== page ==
What Is It? Game 120

This week's collaboration with the What is it? Blog brings us this strange contraption above - can you guess what it is for?

As usual, there are two prizes this week: the first person who comes up with the correct guess and the person who has the funniest yet ultimately wrong guess will win T-shirts from the Neatorama Shop. You must submit your entries before the answer is revealed at the What is it? Blog.

Contest rules are simple: place your guess in the comment section below. One guess per comment, please. You can enter as many as you'd like. Post no URL or web link - doing so will forfeit your entry.

For more clues, check out the What is it? Blog. Good luck!

Update 12/21/09 - the answer is: This wheel was intended to be placed on the counter of a store, according to the patent it could be used in different ways:

Suppose, for instance, that a customer wishes to invest a nickel in trade with the merchant who has a wheel of the kind described. The customer drops his nickel in the slot and it passes into one of the pockets of the wheel, revolving the wheel in the manner described, until the nickel is deposited and the wheel stops with the hand indicating say, No. 1. Then the customer gets any article valued at a nickel which he desires and which the merchant has to sell. If the hand should indicate No. 2, the customer would be entitled to two articles... and so on.

If the wheel is to be used for a discount wheel, instead of the marks 1, 2 and 3, the rim is marked with numbers indicating different percentages, usually from one to twenty-five percent, and after he has purchased a bill of goods, the merchant hands him a coin which the customer drops into the wheel as above described, and when the wheel stops, the hand indicates a certain percentage, which represents the discount the merchant must deduct from his bill of goods already purchased.

Patent number 538,916


Nobody got the correct answer, so congratulations to John The Third for the funniest guess, "Base Decider," which made all of us here ROFL :)

Newest 5
Newest 5 Comments

I think Cubby96 is right. Here in Argentina, there was a cookie (some kind of thin hard waffer that's rolled while still hot to make ice cream cones) called "barquillo" that was sold in the beach by traveling salesman. Those guys carried a cylinder with the "barquillos" and the top was a roulette with numbers from 1 to 3, about the same distribution as the one in the picture. You paid the prize of one "barquillo" for a chance to roll the roulette and you got as many "barquillos" as the winning number. This one looks the same. You spin the roulette and try to insert your coin into the highest number slot and you get as many whatevers as the number you hit. Below the roulette there's another slot that you open to get the coins.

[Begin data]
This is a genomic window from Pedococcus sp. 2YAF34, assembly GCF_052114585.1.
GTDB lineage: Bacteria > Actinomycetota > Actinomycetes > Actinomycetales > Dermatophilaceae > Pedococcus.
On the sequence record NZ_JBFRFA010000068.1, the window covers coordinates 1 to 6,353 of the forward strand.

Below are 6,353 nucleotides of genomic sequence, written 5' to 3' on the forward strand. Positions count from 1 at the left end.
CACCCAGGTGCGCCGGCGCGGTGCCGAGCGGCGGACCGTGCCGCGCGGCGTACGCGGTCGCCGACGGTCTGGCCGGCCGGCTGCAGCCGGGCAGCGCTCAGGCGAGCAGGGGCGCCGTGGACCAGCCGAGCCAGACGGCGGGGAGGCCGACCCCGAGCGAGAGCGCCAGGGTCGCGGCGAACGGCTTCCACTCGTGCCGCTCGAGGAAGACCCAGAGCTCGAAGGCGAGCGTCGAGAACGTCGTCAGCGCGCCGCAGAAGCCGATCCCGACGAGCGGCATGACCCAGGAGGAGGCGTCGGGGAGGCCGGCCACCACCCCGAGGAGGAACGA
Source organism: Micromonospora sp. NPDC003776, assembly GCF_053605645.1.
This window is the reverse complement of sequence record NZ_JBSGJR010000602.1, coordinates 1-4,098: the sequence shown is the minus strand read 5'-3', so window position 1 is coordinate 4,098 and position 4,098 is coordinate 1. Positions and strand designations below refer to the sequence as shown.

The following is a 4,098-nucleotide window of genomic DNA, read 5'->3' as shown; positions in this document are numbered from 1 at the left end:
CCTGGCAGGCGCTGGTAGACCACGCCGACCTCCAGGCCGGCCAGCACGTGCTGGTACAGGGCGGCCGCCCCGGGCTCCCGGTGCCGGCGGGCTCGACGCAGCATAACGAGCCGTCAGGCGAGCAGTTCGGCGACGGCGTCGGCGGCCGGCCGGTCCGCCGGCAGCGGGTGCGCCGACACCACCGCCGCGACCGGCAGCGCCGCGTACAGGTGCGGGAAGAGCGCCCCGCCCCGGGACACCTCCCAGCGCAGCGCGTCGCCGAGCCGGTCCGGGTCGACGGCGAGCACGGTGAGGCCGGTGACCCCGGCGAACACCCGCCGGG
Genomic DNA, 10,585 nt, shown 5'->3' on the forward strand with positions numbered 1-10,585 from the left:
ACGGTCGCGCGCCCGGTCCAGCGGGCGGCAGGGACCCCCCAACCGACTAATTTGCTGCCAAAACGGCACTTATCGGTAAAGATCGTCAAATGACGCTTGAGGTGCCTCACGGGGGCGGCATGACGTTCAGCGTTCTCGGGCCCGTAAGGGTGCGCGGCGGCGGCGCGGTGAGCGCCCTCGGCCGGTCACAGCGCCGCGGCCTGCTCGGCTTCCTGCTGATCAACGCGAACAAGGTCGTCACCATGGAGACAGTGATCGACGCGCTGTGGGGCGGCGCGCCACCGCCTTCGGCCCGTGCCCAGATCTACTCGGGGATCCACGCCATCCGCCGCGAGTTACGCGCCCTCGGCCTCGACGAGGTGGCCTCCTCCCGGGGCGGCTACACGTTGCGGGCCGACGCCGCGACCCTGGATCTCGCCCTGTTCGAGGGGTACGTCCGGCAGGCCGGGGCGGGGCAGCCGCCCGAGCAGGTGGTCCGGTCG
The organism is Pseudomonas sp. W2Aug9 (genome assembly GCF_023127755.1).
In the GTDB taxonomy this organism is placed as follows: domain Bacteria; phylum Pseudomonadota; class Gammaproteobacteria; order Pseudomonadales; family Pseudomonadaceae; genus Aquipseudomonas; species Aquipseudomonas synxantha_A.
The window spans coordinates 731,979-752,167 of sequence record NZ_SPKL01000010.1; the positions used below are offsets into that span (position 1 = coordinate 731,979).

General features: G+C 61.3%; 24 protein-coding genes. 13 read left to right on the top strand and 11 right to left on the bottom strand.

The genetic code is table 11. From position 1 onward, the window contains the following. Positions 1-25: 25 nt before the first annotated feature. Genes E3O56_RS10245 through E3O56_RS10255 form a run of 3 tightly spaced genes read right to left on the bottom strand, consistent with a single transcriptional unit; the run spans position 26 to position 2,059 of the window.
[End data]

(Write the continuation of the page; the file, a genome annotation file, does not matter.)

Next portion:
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It's a trade stimulator. I'm betting that there's a coin slot that would spin the wheel, or else an operator would spin it if you give them your money. One would get a number of cigars based on what number the wheel stopped on. A nickel could win you one 'nickel' cigar (probably worth 3 cents), or you could win two or three, more than your money's worth. This one's probably from the 1890s or very early 1900's.

They were used in places where gambling wasn't legal. These games would offer an opportunity to win prizes instead of (or in addition to) money. Sometimes the prizes would be exchangable for cash, like 'Free replays' on pinball machines in the 60's that could be traded for money with an operator. Other times there would be a product like a gumball vended, so the operator could claim it as an honest vending machine. Inside, the gumball was hollowed out with a little slip of paper. You would compare the number on the paper with a chart, if it matched a certain number you'd win a prize.
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This type of device was an ingenious pay-your-way 'pull my finger' apparatus. Often found in men's toilets, they were an 'acceptable' way for men to release the pent up methane in their system without disgracing their women-folk.
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